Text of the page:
Taken Off Rosters, Replaced With PG Students
Srinagar, Sep 22: Even a week after they resumed work, registrars at the prestigious SMHS Hospitals are not being assigned duties as authorities have thrust post-graduate students to man their posts.
This veiled punishment comes for their three-day strike last week against the rude and high-handed behaviour of a consultant over which several registrars had put in their papers.
Their names have been taken off rosters, and they are being asked to give explanations for their absence which, according to the registrars, had incidentally already been accepted as casual leave by the principal himself.
Bitter at consultants, many of whom, the registrars say, neglect duties for the sake of their private clinics, the doctors had called off their strike on the assurances of the principal who had set up a three member committee to look into the matter, and promised massive change.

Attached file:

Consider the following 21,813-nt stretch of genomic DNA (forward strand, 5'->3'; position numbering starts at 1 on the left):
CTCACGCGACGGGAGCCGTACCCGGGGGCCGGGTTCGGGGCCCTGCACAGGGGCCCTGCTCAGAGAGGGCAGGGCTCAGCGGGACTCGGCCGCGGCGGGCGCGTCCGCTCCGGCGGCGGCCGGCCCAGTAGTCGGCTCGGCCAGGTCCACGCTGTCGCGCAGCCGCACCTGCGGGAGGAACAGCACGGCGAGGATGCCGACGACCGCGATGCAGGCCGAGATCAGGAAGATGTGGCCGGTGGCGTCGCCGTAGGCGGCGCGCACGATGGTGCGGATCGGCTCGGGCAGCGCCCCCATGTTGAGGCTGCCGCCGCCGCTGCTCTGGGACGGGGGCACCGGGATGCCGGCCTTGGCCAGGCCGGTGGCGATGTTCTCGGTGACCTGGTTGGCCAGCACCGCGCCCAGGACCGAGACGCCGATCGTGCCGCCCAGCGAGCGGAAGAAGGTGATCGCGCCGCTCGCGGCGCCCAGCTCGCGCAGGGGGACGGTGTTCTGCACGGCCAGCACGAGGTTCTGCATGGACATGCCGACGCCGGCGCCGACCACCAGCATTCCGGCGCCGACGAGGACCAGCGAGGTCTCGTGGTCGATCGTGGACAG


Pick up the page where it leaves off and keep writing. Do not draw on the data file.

Far from any progress on this issue, the victimising has only worsened since the registrars reported back for duties, they say.
Neither the neither the principal, nor the heads of department, have taken any follow up steps, they says.
We have not been even put on duty rosters, they say. And no one is bothered.
PGs are filling in for us. How can a student handle critical care and emergencies, they say.
Last weeks strike had been sparked off when a consultant rebuked a registrar who had called her up in connection with a critical patient.
The latter had scolded the doctor, refused to come to the hospital, and asked him to handle the case all by himself.
Registrars and junior doctors in the government medical college and associated hospitals have long-standing grievances against consultants who, they say, treat them as consultants.
Juniors often say that many consultants neglect official duties to attend their private practice.
Be Part of Quality Journalism
Quality journalism takes a lot of time, money and hard work to produce and despite all the hardships we still do it. Our reporters and editors are working overtime in Kashmir and beyond to cover what you care about, break big stories, and expose injustices that can change lives. Today more people are reading Kashmir Observer than ever, but only a handful are paying while advertising revenues are falling fast.